U.S. Dollar Could Be Vulnerable to a Blow Up in Fannie Mae or Freddie Mac

Freddie Mac and Fannie Mae are not the solution but the main problem of the U.S. mortgage market since their sole existence gives incentives for investors to take more risks that they should. Indeed, excessive regulation in the U.S. credit markets continue to hold back the economy and the greenback could be vulnerable to a violent pullback in a wave of profit taking.

This week a report on the U.S. housing market showed that New Home Sales rose 2.4 percent in July after having drop 0.6 percent in June. However, one data point does not make a trend and these numbers reflect more short term measures introduced by the Bush administration than real strength in the housing market. Indeed, Henry Paulson, the U.S. Secretary of the Treasury, recently announced a plan to provide liquidity, stability and affordability to the U.S. residential mortgage market. Among those measures was one to increase lending to Freddie Mac and Fannie Mae since many investors argue that these two agencies are just too big to fail. Since then Freddie Mac and Fannie Mae have been in the market buying mortgages and issuing complex securities. Yet, their investment strategy is not that different from the one taken by some of Bear Stearns’ hedge funds just before the firm’s collapse.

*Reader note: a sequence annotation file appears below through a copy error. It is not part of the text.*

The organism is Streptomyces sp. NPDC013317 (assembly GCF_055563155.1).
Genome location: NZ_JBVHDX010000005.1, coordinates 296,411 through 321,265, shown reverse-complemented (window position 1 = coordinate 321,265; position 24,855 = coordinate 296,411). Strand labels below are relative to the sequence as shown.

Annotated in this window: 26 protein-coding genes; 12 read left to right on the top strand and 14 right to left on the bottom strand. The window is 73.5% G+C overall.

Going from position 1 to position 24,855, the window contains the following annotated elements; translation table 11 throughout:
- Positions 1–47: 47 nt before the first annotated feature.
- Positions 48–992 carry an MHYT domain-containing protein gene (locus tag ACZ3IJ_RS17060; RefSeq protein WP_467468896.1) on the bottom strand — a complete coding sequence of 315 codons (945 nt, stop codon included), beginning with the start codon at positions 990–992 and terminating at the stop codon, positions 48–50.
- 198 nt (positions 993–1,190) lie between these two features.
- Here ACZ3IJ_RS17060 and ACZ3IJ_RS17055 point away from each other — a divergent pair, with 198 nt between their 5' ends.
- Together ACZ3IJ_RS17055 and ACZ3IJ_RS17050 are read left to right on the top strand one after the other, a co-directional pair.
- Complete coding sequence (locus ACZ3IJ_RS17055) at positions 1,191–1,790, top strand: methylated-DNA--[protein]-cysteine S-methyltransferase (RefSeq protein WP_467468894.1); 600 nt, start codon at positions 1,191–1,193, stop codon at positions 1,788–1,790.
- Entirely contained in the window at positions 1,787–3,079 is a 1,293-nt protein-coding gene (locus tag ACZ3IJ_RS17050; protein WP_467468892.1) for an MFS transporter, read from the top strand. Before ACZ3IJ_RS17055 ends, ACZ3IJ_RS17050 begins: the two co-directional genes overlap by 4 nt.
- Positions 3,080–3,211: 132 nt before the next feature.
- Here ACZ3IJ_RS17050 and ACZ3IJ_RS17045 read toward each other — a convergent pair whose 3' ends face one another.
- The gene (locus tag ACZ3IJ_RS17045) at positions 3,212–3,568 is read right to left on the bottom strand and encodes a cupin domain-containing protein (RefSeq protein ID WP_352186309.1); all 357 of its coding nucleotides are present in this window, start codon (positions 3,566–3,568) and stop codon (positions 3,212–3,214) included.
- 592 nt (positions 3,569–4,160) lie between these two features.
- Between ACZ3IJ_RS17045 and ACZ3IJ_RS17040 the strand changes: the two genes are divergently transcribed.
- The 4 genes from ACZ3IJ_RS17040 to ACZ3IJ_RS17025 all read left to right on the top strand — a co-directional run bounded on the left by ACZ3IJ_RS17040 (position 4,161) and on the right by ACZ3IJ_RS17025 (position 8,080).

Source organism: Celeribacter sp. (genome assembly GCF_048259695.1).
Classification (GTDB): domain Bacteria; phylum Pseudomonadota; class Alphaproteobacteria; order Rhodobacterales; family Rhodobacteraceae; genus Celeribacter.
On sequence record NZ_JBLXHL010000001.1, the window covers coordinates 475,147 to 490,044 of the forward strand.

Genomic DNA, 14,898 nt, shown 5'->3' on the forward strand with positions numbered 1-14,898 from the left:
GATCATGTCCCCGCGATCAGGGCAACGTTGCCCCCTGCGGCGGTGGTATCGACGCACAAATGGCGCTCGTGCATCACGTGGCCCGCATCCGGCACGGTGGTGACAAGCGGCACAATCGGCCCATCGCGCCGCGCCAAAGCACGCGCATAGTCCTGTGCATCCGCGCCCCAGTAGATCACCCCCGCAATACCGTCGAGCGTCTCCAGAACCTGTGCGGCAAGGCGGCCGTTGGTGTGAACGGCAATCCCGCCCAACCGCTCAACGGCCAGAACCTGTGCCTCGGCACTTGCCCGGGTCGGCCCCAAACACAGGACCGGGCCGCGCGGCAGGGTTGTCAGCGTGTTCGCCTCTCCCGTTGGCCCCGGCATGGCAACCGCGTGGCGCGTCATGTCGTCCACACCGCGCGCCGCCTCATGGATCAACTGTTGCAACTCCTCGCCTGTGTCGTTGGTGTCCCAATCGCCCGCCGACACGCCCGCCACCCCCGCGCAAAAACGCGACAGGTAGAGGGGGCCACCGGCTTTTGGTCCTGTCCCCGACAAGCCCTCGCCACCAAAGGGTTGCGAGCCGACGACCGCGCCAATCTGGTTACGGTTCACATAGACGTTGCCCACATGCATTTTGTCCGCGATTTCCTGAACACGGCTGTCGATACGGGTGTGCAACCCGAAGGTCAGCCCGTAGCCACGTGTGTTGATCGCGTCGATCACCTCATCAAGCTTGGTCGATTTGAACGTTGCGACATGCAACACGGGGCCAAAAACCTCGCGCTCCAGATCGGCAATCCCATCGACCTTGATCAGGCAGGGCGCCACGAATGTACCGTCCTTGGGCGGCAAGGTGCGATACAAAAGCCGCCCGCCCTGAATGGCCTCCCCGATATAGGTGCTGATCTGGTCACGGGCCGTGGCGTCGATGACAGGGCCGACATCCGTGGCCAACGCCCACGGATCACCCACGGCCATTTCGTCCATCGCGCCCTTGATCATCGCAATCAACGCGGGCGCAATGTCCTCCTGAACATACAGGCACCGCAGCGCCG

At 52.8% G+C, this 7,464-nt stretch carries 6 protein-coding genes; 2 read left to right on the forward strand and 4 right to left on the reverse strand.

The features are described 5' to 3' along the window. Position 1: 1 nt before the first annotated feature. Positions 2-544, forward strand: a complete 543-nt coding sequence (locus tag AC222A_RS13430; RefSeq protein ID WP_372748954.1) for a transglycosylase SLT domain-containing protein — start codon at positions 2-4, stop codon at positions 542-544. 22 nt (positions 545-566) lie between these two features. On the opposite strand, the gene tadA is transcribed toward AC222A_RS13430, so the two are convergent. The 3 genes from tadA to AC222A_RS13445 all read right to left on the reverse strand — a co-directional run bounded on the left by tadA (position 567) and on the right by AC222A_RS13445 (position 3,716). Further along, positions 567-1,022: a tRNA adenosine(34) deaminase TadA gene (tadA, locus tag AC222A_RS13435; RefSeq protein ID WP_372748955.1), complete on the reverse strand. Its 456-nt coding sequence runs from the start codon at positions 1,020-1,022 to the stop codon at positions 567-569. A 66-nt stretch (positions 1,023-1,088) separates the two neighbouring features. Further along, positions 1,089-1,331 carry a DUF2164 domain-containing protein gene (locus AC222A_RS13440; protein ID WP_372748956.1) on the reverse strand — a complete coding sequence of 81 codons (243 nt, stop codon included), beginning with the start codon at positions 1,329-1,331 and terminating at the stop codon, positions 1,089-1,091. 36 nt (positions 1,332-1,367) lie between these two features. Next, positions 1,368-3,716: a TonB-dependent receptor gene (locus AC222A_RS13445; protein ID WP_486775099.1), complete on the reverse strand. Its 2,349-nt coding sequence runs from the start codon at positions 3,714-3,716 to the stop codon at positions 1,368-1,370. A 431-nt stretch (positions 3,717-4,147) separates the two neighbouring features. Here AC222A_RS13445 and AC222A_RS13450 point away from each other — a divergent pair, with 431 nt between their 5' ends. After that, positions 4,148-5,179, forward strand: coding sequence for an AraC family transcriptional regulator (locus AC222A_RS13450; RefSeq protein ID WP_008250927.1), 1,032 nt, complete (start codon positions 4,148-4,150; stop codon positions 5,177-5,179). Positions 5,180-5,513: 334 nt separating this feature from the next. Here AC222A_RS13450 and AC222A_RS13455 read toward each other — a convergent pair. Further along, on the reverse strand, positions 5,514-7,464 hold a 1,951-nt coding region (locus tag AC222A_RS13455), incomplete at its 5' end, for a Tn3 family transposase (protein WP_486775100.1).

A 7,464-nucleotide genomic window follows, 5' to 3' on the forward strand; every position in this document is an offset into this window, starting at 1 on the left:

Source: FHA and Fannie/Freddie Loan Limits Higher EDIT

Freddie Mac and Fannie Mae are not the solution. In fact, they are the biggest problem since their sole existence gives incentives for investors to take more risks that they should. Nothing, even the Federal Reserve is too big to fail, and we may need to see a big blowup before we can say that the housing market has hit the floor. Looking ahead, a significant U.S. dollar undervaluation is now likely to lead to a substantial improvement of the U.S. Balance of Payments through continued strong export performance and propel USD/JPY to 120 and EUR/USD to 1.40. However, tight conditions in the U.S. credit markets continue to hold back the world’s largest economy which could make the greenback vulnerable to a violent pullback in a wave of profit taking.

Historical Chart of USD/JPY and Fannie Mae Stock Price

Source: Bloomberg.

Written by Antonio Sousa, Chief Strategist
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